Five years ago, DeSantis was a little-known Florida congressman who became governor in part thanks to Trump’s endorsement, a fact Trump often mentions.

The race for the 2024 GOP nomination has increasingly turned the onetime allies against each another. Trump in particular has taken aim at his chief rival, dubbing him “DeSanctimonious” and running an attack ad making fun of him for reportedly eating pudding with his fingers. Trump has also pointed to DeSantis’ prior support for curtailing entitlement programs.

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DeSantis has mostly steered clear of attacking Trump directly, though he took a sideways swipe after Trump’s recent indictment stemming from hush money paid to porn star Stormy Daniels.

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Trump’s firm grip on the GOP seemed to slip after he lost the 2020 presidential race and many of his preferred candidates faltered in the 2022 midterm. But over the last two months, he has regained his place as Republicans’ favorite in polls, leading DeSantis by close to 30 percentage points in many surveys.

DeSantis, 44, now seems to be hoping that Trump, 76, will face another round of concern about his viability in a general election, especially if he is charged with crimes related to his efforts to overturn the 2020 election.

Although DeSantis frequently rails against the “liberal elite,” he has conventional elite credentials: He attended Yale University and Harvard Law School.

“You might not like him, but he’s smart, tough and competent. Most Republicans are looking for a strong president, not a hug from our nominee,” Republican strategist Kevin Spillane told The Times.

Florida is “where woke goes to die,” the governor bragged during a recent visit to the Ronald Reagan Presidential Library in Simi Valley, echoing language he used after he won reelection in November. “In Florida, we say clearly: ‘We will never ever surrender to the woke mob.’”

While DeSantis’ willingness to up the ante on culture war issues has elevated his standing on the right, it has made him a villain on the left.

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“What he has done in Florida has been a really destructive force on American politics,” said Tony Hoang, executive director of Equality California. “The fact that the governor has really advanced his career on demagoguing the most vulnerable members of our community, particularly LGBTQ students, and trans people as a whole, is truly unfortunate.”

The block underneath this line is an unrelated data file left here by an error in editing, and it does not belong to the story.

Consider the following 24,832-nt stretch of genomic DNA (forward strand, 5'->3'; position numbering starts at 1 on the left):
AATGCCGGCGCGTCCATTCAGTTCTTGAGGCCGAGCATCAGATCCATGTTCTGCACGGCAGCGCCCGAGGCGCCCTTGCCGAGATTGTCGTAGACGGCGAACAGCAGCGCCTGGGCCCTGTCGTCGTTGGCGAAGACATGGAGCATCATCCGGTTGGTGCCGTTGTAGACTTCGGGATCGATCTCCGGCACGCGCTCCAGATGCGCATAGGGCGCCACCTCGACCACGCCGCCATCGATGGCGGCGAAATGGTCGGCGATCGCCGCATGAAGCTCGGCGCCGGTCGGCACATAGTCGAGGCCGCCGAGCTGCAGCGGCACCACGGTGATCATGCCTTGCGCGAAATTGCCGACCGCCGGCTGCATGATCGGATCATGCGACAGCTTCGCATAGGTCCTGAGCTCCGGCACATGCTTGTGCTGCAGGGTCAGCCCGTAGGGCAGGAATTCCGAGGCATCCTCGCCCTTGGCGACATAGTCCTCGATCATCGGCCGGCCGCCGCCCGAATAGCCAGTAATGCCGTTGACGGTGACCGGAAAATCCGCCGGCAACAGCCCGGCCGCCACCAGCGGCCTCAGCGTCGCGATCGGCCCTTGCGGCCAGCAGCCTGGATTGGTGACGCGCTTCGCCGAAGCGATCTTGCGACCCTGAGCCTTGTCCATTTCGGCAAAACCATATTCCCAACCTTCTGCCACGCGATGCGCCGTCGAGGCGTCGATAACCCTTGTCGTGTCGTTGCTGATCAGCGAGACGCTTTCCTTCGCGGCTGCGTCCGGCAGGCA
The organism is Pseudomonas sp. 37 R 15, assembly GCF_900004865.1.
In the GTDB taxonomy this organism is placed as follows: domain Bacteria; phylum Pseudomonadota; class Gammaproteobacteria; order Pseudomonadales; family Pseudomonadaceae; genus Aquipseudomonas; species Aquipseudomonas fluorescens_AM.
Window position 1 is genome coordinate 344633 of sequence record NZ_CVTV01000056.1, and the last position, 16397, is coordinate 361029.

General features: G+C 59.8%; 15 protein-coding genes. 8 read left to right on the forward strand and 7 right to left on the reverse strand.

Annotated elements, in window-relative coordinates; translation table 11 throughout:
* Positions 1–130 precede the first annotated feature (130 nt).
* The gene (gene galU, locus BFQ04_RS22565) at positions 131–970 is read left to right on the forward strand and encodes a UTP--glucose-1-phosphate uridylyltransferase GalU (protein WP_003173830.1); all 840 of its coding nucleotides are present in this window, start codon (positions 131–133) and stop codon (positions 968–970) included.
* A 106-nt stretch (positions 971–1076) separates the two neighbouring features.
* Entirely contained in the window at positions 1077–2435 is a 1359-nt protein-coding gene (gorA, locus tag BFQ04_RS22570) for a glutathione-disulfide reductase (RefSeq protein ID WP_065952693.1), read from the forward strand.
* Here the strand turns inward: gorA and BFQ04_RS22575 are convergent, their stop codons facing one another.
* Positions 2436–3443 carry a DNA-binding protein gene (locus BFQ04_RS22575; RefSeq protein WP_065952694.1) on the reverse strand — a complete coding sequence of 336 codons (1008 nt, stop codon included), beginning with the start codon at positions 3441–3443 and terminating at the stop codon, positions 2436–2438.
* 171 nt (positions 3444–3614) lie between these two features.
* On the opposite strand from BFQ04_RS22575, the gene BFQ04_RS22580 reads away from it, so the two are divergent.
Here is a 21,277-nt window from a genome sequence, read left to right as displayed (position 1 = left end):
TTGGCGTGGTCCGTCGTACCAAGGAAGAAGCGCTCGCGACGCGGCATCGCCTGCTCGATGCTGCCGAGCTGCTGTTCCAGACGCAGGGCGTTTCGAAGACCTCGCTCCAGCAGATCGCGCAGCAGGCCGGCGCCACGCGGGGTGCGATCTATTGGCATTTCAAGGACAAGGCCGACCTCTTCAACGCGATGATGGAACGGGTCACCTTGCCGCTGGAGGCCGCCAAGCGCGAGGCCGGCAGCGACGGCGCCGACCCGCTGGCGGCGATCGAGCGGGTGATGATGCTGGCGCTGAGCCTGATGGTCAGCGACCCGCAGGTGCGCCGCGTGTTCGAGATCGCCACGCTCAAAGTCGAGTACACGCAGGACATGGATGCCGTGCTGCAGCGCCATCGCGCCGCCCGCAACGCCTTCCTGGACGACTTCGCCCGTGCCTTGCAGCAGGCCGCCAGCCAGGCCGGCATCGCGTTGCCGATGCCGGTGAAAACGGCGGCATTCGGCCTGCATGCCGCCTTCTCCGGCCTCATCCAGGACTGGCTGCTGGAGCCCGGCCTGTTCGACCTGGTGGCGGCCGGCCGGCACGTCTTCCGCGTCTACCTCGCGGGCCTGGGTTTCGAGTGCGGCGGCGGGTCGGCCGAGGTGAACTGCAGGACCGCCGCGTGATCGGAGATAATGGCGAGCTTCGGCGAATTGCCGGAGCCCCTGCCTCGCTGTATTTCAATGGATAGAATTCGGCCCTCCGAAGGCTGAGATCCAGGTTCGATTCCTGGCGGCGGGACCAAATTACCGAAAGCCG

In September 2022, DeSantis drew criticism for using state funds to charter two planes for about 50 recently arrived migrants on the southern U.S. border in Texas. He flew them to Florida before sending them off to the wealthy liberal Massachusetts island of Martha’s Vineyard.

The Southern Poverty Law Center, which subsequently filed a lawsuit against DeSantis and the state program that funded the flights, described the move as “a blatant and unlawful attempt to harass immigrants at the state level.” DeSantis defended his actions, claiming the migrants had plans to relocate to Florida.

DeSantis portrays his handling of the COVID-19 pandemic as one of his biggest successes. He signed orders that banned vaccine and mask mandates in Florida, and his appointed surgeon general was a skeptic of vaccine effectiveness. He reopened schools and in-person dining many months before COVID-19-cautious states such as California did. The state saw an increase in migration of people and businesses from other states such as New York, where pandemic policies were restrictive. Florida, meanwhile, had higher COVID death rates than most states.

Before becoming governor, DeSantis served in the U.S. House and was a founding member of its Freedom Caucus, an ultraconservative faction of the GOP. His three-term voting record in Congress showed a politician drawn to small government: He voted to shut down the federal government, and in a nonbinding vote supported raising the eligibility age for Social Security and Medicare to 70 years, up from 62 years and 65 years, respectively. In line with his small-government ideas, DeSantis also supported the privatization of the two social safety net programs, although recent statements suggest he may be backing away from these positions.

Florida remains one of a dwindling number of states to reject Medicaid expansion as part of the Affordable Care Act and now has the third-highest rate of uninsured residents in the U.S.

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DeSantis was reelected comfortably last year, beating his Democratic challenger by almost 20 percentage points. But Matt Nelsen, a political science professor at the University of Miami, cautions against using the victory as a measure of DeSantis’ popularity in the state.

“Democrats ran a really poor candidate for governor: Charlie Crist, who was the former Republican governor of the state of Florida,” Nelsen said. “To be clear, I think DeSantis has a lot of momentum in the state of Florida among Republicans, but I think it is really important to be careful [about assuming] that he is completely reshaping the political landscape in Florida.”